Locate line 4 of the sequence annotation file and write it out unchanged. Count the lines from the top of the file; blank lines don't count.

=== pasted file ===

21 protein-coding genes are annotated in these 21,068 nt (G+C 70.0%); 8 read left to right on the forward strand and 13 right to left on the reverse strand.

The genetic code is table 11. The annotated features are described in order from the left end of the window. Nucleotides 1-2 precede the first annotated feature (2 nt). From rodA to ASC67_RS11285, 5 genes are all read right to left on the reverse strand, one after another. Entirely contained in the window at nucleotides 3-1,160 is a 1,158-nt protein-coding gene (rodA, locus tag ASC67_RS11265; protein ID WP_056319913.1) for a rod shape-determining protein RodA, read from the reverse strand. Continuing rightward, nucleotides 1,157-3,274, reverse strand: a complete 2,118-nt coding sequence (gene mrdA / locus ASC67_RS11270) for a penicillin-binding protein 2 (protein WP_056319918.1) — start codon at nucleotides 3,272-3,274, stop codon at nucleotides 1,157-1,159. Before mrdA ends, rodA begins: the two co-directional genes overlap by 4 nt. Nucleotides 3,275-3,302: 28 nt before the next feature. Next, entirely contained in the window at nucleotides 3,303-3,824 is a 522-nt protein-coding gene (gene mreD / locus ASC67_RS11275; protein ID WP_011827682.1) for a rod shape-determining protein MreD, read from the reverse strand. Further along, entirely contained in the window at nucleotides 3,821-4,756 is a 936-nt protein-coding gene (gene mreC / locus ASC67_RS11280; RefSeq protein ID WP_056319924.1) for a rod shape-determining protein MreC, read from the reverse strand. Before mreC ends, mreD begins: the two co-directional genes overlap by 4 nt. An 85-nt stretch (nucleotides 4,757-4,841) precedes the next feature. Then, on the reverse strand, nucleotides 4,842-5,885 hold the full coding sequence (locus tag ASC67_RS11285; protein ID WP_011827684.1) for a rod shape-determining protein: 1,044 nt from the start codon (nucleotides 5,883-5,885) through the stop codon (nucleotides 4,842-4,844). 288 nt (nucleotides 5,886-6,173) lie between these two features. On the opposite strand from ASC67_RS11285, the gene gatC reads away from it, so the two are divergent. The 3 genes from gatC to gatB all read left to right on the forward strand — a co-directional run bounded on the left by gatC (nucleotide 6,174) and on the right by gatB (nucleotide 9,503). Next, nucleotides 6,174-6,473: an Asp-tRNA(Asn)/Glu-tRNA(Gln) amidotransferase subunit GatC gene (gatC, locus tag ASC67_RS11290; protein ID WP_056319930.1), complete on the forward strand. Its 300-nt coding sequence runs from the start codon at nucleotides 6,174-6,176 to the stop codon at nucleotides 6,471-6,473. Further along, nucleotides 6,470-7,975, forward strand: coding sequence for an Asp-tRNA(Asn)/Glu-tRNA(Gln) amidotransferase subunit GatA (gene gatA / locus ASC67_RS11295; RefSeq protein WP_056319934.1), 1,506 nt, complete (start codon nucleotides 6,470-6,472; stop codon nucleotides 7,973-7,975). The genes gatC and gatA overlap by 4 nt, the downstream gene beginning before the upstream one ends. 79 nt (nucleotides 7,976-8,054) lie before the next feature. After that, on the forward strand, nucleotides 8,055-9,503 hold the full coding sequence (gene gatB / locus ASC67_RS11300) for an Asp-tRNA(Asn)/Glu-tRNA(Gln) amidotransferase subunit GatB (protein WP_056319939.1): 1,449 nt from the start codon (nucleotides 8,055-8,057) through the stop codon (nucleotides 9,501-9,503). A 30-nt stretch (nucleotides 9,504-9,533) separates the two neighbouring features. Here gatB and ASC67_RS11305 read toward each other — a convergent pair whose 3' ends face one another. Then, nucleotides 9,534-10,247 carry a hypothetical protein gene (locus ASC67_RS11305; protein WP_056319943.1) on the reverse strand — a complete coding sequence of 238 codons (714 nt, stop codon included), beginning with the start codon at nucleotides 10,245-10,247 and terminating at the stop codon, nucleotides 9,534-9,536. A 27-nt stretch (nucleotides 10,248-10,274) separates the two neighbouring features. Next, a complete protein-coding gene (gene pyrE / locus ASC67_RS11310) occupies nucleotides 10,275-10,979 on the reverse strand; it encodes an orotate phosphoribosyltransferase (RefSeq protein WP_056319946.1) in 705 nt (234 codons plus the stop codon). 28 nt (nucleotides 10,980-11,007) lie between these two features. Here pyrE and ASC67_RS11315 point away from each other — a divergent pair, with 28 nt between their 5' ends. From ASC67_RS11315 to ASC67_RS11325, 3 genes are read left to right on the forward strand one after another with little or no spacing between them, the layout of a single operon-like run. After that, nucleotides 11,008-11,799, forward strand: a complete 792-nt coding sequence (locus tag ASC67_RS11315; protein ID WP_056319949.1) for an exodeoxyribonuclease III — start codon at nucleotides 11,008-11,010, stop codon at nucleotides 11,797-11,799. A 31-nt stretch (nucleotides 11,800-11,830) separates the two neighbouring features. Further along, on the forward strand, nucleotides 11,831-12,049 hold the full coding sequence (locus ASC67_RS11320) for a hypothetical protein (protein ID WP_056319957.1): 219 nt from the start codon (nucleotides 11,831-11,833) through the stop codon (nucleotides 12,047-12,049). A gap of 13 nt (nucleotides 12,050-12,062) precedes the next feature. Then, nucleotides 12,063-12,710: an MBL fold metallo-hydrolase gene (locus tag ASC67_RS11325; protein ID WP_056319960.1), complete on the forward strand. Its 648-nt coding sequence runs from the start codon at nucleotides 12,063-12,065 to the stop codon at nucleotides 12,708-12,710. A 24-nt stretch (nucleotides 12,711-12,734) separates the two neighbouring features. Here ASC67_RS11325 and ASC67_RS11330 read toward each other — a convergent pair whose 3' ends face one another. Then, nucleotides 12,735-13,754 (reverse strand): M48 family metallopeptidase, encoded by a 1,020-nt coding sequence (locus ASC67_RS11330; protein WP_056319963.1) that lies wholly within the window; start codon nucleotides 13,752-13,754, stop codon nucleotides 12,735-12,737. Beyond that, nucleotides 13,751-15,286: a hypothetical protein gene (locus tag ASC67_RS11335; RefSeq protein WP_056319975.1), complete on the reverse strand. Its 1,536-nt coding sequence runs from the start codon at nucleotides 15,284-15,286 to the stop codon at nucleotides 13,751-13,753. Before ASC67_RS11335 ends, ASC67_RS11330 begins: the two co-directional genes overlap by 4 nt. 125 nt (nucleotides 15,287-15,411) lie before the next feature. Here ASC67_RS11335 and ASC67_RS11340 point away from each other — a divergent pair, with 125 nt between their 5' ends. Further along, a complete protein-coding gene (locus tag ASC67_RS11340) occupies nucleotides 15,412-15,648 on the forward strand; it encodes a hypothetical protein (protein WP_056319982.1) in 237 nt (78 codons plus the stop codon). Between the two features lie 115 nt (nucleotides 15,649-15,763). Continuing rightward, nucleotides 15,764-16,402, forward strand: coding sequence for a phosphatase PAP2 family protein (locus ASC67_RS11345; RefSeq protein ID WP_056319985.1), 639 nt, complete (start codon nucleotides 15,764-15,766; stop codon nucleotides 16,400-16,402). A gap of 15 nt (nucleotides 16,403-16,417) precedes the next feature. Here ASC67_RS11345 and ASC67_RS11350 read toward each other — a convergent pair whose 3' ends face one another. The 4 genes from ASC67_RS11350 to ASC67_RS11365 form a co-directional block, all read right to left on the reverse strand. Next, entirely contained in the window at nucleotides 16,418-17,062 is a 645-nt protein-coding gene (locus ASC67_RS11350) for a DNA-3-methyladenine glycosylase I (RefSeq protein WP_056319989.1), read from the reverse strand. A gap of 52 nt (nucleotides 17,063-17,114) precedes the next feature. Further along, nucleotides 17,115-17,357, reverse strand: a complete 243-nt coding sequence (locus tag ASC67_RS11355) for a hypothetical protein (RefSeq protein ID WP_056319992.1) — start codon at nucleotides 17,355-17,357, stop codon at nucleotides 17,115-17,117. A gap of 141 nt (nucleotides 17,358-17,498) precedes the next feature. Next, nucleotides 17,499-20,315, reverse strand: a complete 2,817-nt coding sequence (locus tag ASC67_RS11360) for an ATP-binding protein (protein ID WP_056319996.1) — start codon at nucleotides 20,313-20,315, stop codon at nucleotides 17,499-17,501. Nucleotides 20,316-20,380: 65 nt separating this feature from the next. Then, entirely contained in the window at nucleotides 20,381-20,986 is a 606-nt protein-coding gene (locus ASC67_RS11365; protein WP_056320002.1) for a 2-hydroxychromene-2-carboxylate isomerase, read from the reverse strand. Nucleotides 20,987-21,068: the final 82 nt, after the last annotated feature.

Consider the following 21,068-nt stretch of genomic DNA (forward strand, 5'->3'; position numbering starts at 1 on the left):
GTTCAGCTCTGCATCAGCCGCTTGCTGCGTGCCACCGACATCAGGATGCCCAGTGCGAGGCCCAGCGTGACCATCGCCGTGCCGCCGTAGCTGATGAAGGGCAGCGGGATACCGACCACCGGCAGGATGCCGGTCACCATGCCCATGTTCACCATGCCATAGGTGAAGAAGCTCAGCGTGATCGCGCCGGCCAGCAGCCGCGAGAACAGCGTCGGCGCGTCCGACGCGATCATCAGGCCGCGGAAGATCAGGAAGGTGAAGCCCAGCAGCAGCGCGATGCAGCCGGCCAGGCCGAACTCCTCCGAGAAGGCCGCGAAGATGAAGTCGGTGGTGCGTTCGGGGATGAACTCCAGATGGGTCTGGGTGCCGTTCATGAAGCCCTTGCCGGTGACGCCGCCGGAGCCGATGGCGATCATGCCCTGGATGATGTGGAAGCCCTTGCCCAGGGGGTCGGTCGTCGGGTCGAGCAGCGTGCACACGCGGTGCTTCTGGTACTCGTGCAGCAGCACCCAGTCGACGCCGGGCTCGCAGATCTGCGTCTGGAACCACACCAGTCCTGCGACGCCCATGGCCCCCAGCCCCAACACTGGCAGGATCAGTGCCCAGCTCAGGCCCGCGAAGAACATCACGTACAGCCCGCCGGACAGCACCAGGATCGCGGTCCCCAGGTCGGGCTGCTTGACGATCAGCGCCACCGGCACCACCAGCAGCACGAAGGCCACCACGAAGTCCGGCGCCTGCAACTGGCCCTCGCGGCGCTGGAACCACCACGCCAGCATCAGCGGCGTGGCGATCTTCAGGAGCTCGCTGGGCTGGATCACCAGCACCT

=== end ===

GTTCAGCTCTGCATCAGCCGCTTGCTGCGTGCCACCGACATCAGGATGCCCAGTGCGAGGCCCAGCGTGACCATCGCCGTGCCGCCGTAGCTGATGAAGGGCAGCGGGATACCGACCACCGGCAGGATGCCGGTCACCATGCCCATGTTCACCATGCCATAGGTGAAGAAGCTCAGCGTGATCGCGCCGGCCAGCAGCCGCGAGAACAGCGTCGGCGCGTCCGACGCGATCATCAGGCCGCGGAAGATCAGGAAGGTGAAGCCCAGCAGCAGCGCGATGCAGCCGGCCAGGCCGAACTCCTCCGAGAAGGCCGCGAAGATGAAGTCGGTGGTGCGTTCGGGGATGAACTCCAGATGGGTCTGGGTGCCGTTCATGAAGCCCTTGCCGGTGACGCCGCCGGAGCCGATGGCGATCATGCCCTGGATGATGTGGAAGCCCTTGCCCAGGGGGTCGGTCGTCGGGTCGAGCAGCGTGCACACGCGGTGCTTCTGGTACTCGTGCAGCAGCACCCAGTCGACGCCGGGCTCGCAGATCTGCGTCTGGAACCACACCAGTCCTGCGACGCCCATGGCCCCCAGCCCCAACACTGGCAGGATCAGTGCCCAGCTCAGGCCCGCGAAGAACATCACGTACAGCCCGCCGGACAGCACCAGGATCGCGGTCCCCAGGTCGGGCTGCTTGACGATCAGCGCCACCGGCACCACCAGCAGCACGAAGGCCACCACGAAGTCCGGCGCCTGCAACTGGCCCTCGCGGCGCTGGAACCACCACGCCAGCATCAGCGGCGTGGCGATCTTCAGGAGCTCGCTGGGCTGGATCACCAGCACCT